Appleton's Cyclopedia of American Biography, edited by James
Grant Wilson, John Fiske and Stanley L. Klos. Six volumes, New York: D. Appleton
and Company, 1887-1889 and 1999. Virtualology.com warns that these 19th Century
biographies contain errors and bias. We rely on volunteers to edit the historic
biographies on a continual basis. If you would like to edit this biographyplease
submit a rewritten biography in text form.
If acceptable, the new biography will be published above the 19th Century
Appleton's Cyclopedia Biography citing the volunteer editor
Virtual American Biographies
Over 30,000 personalities
with thousands of 19th Century illustrations, signatures, and exceptional life
welcomes editing and additions to the
biographies. To become this site's editor or a contributor
or e-mail Virtualology here.
MANUCY, Dominic, R. C. bishop, born in St. Augustine, Florida, 20 December, 1823; died in Mobile, Alabama, 4 December, 1885. He studied in Spring Hill college, near Mobile, and, after finishing his theological course, was ordained priest in 1850. He was for some time stationed at the Cathedral of the immaculate Conception, Mobile, and in 1864 was appointed pastor of Montgomery, where he continued for ten years. In 1874 he was consecrated bishop of Dulma in partibus ingdelium, and appointed vicar-apostolic of the newly formed vicariate of Brownsville, comprising all that part of Texas lying south of Nueces river and along the Rio Grande. The country was principally occupied by roving Mexicans, and Bishop Manucy sought for priests that would consent to adopt the same life, and finally succeeded in obtaining the services of the Oblate Fathers for this purpose. He built nine churches shortly after his arrival, and introduced the Ursuline rams, who took charge of schools at Laredo, and the Sisters of the Incarnate Word, who did the same at Brownsville and Corpus Christi. Academies under the Sisters of Mercy were founded at, San Patricio and Refutaio, and several free parochial schools were established, as well as an Oblate college in Brownsville and a high-school in Laredo. At his death there were in the vicariate thirty-three churches and chapels, seven convents, six academies, two hospitals, and over 40,000 Roman Catholics. He was transferred to the see of Mobile on 9 March, 1884, still retaining the vicariate. After a short time he resigned both posts, and was made titular bishop of Maronea.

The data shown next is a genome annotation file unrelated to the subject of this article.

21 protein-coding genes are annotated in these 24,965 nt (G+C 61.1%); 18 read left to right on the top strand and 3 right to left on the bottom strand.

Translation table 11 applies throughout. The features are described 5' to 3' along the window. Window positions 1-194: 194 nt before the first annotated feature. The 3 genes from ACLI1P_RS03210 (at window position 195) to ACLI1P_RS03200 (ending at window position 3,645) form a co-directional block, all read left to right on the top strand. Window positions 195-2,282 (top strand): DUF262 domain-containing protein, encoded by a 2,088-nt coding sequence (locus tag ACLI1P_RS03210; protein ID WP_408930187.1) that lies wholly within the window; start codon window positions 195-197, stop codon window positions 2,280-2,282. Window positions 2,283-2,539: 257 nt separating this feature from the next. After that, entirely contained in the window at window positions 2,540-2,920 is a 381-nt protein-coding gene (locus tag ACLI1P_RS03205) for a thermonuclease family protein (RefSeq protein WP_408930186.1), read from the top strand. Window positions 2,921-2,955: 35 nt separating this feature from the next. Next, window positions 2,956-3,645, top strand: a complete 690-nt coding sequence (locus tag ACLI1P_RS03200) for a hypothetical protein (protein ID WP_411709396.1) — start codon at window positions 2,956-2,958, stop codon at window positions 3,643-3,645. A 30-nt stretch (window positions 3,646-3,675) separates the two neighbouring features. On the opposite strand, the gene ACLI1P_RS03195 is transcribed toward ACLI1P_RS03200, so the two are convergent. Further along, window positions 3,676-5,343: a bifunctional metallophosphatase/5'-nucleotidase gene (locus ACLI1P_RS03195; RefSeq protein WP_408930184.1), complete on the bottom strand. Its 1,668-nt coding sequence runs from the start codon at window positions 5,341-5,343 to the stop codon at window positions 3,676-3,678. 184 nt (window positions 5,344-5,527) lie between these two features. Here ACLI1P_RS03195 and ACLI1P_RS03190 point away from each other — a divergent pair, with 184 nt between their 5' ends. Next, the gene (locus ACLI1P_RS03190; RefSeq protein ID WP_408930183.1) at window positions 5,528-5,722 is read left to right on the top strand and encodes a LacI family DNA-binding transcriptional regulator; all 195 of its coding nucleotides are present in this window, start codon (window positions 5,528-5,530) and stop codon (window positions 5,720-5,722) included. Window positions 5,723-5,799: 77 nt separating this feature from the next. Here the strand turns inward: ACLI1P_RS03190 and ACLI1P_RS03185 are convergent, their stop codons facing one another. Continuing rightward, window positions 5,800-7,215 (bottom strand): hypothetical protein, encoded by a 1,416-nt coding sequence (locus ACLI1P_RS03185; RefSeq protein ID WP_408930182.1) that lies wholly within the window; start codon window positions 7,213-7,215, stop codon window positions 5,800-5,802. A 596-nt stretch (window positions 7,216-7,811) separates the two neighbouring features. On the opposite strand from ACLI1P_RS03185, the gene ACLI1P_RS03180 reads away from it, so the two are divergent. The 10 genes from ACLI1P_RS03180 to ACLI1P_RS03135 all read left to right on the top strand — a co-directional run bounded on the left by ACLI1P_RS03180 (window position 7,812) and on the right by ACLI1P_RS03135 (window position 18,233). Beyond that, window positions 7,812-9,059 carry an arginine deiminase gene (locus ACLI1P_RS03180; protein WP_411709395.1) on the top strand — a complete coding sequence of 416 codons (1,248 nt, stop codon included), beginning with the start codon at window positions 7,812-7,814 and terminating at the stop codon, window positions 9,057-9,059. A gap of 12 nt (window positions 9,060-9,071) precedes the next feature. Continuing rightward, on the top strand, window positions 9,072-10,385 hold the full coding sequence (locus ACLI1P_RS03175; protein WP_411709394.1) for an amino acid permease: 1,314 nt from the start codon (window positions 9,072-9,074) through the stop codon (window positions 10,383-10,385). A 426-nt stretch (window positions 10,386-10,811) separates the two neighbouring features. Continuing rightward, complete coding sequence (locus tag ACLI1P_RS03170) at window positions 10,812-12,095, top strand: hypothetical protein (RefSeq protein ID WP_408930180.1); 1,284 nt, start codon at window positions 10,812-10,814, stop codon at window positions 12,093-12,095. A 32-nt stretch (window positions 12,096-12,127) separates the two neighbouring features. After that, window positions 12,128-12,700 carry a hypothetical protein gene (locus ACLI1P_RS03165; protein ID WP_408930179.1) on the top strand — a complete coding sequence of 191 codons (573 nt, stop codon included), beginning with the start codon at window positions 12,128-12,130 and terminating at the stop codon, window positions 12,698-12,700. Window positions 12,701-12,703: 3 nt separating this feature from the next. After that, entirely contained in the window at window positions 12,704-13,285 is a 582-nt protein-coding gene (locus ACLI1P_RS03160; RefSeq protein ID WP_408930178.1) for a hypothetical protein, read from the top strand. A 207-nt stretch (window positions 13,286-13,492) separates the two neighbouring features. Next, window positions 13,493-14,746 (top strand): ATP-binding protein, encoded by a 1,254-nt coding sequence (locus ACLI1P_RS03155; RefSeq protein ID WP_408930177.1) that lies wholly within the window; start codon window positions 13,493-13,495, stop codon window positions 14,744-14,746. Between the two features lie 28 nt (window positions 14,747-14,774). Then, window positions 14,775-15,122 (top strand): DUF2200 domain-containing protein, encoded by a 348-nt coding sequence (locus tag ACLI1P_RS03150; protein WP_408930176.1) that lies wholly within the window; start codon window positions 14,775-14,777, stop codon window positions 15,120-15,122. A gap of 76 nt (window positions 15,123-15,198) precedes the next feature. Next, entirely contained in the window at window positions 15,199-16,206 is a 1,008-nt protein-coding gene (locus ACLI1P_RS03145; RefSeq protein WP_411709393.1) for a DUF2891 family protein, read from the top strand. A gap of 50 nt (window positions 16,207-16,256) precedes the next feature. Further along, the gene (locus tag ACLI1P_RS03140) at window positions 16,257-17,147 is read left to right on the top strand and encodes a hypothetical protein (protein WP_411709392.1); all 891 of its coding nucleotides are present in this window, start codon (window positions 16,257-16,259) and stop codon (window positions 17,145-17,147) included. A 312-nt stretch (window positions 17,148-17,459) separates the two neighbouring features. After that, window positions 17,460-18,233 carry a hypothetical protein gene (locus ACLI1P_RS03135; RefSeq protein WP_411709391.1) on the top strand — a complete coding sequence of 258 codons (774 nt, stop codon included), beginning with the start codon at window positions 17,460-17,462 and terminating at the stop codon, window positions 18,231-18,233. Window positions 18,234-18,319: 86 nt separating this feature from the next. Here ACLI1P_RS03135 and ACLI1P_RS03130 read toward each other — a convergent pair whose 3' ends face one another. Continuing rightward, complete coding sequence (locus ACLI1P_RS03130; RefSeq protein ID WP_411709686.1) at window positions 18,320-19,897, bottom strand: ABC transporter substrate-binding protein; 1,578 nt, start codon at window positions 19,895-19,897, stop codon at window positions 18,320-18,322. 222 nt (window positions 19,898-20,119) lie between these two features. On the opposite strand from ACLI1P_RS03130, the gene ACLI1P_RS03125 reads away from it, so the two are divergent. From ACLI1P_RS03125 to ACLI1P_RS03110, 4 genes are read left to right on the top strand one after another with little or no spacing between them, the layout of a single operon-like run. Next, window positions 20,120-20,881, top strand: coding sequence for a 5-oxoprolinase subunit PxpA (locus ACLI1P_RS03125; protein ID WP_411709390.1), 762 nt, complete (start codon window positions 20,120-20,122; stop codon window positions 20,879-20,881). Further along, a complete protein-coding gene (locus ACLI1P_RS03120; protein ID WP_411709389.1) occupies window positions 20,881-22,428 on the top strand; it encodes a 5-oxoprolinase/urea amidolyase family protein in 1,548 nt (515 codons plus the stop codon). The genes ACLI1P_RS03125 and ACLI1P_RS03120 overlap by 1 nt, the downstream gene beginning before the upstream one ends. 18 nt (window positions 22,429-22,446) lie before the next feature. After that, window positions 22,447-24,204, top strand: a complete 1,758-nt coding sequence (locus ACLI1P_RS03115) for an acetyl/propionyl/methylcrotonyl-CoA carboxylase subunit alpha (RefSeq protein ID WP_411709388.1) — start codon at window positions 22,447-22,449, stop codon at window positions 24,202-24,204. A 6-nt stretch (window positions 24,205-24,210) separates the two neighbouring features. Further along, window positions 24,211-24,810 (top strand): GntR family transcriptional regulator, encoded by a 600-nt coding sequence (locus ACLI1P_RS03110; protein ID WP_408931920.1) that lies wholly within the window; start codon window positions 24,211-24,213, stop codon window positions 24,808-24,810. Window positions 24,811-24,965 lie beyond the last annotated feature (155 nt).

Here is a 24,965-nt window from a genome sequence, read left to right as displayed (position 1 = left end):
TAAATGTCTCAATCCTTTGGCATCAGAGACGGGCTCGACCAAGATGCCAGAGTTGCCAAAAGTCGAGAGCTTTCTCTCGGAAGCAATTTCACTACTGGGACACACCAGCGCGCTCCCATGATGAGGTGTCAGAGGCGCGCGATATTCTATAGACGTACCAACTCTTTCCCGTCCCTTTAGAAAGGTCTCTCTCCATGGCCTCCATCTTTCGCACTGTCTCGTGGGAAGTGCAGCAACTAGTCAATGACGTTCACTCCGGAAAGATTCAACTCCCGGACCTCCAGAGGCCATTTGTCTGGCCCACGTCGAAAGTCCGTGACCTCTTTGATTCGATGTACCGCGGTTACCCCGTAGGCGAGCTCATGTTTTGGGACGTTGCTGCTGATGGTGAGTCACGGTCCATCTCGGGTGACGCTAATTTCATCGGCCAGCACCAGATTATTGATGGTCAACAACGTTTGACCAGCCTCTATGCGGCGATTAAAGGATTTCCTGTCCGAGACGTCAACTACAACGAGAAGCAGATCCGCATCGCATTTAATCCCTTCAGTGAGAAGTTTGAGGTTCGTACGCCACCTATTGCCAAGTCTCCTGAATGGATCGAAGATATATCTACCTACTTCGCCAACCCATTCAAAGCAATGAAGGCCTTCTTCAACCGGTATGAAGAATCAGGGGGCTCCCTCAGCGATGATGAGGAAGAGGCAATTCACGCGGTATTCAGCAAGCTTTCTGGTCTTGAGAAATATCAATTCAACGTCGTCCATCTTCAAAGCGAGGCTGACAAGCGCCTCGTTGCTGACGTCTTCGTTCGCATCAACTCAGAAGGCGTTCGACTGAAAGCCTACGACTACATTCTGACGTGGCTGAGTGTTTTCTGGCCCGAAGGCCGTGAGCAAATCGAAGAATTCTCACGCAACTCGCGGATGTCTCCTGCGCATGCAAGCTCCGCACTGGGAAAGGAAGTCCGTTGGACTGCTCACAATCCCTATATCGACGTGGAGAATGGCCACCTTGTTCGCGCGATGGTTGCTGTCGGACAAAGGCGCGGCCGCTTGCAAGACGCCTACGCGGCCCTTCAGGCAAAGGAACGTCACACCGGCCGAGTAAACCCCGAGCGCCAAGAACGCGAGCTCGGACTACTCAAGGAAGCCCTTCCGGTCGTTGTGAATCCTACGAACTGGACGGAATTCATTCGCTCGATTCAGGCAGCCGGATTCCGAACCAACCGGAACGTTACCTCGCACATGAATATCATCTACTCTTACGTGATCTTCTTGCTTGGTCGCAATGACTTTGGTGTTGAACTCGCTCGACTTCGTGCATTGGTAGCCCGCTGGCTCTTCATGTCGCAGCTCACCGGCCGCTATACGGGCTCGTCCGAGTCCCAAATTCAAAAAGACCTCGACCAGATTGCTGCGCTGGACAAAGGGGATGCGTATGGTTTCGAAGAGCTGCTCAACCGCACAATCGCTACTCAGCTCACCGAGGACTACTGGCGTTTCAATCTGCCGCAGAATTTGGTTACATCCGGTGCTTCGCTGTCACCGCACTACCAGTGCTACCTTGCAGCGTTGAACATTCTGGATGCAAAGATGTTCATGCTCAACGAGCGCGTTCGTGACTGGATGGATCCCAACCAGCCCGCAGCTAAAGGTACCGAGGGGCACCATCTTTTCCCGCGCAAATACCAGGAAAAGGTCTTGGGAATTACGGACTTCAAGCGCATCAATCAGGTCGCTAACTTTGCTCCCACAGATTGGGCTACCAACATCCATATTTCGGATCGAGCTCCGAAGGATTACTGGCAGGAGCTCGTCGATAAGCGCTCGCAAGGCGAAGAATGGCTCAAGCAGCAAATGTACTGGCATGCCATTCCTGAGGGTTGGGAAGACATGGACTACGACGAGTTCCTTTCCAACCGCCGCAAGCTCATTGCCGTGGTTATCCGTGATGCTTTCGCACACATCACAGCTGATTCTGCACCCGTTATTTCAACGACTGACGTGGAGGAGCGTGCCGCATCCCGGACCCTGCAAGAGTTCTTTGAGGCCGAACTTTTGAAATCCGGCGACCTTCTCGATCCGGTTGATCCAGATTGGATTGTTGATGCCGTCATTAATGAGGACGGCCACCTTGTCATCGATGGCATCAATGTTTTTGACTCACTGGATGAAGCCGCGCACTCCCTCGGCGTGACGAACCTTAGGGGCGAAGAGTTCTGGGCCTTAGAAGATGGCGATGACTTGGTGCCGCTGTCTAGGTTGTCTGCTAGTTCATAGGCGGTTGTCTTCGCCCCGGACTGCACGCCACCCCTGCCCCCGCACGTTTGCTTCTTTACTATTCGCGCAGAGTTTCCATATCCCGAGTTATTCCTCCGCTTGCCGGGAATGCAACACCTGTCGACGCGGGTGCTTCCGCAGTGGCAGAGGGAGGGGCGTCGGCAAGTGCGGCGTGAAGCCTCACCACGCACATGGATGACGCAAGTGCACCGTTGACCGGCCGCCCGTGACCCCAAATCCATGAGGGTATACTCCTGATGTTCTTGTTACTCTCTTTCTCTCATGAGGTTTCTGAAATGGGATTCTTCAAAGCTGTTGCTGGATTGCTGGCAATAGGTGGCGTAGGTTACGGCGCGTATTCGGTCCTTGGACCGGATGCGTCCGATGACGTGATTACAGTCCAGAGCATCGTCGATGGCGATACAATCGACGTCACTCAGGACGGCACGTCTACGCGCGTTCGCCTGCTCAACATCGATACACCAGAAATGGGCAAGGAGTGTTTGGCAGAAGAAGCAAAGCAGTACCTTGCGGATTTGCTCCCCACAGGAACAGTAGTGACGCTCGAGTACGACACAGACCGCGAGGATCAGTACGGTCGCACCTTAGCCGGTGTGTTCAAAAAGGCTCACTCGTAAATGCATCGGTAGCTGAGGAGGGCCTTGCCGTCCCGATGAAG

This site and its contents are not affiliated, connected,
associated with or authorized by the individual, family,
friends, or trademarked entities utilizing any part or
the subject's entire name. Any official or affiliated
sites that are related to this subject will be hyper
linked below upon submission
and Evisum, Inc. review.
Please join us in our mission to incorporate America's Four United Republics discovery-based curriculum into the classroom of every primary and secondary school in the United States of America by July 2, 2026, the nation’s 250th birthday. , the United States of America: We The
People. Click Here